Compliance is the mechanism that ensures that the guidance and direction of experts external and internal to the organisation are adhered to. The author’s observation of compliance with internal standards is not always treated with the same discipline as with external compliance obligations. Whether this is because the sanctions that can be applied for non-compliance with regulation and legislation can be punitive in the extreme (fines and potentially prison sentences) while non-compliance with internal standards, etc. are often perceived as not significant transgressions is not clear.
Another mechanism that is beginning to makes its mark in the compliance space is the principle1. This is essentially a statement of guidance and direction without having to have the full text of all the rules and regulations. For example the FCA (Financial Conduct Authority) in the UK has taken a position in favour of principles-based regulation.
Principles-based compliance can be just as, if not more, robust than a rules-based compliance framework and is better equipped to adapt effectively to continuously changing circumstances. However to implement such an approach requires highly skilled and competent supervision.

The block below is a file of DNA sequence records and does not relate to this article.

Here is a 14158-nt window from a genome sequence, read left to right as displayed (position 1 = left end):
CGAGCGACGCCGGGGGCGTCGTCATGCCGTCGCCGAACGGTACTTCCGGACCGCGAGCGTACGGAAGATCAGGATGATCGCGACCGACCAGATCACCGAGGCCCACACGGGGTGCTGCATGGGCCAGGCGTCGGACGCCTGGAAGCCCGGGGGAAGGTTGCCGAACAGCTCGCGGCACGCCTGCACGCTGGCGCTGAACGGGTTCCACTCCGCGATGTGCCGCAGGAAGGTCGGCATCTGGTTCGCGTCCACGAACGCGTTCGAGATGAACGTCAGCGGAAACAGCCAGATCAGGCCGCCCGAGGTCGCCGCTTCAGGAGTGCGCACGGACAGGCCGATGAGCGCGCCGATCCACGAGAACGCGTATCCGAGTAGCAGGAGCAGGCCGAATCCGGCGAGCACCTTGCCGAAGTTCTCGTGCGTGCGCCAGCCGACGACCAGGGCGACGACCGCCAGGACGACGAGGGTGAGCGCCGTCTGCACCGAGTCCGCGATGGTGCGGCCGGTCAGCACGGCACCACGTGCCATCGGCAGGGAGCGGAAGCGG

Every organisation will experience changes to its compliance obligations on an ongoing basis – and most of the time changes in the regulatory and legislative areas do not follow any particular schedule.
This constant change requires that compliance is lifecycle managed within the organisation. We propose a simple 5-step process:
- Compliance Source Monitoring
This requires (a) the identification of all relevant compliance obligation that the organisation must meet (internal and external) and (b) a monitoring and scanning capability that will alert the GRC function to any changes that impact our compliance landscape
- Policy, Procedure and Standards Management
All policies, procedures and standards will have to be registered, assessed for relevance and validity before being taken-on (adopted) by the organisation – and equally when the compliance material is to be withdrawn this must be done under formal change management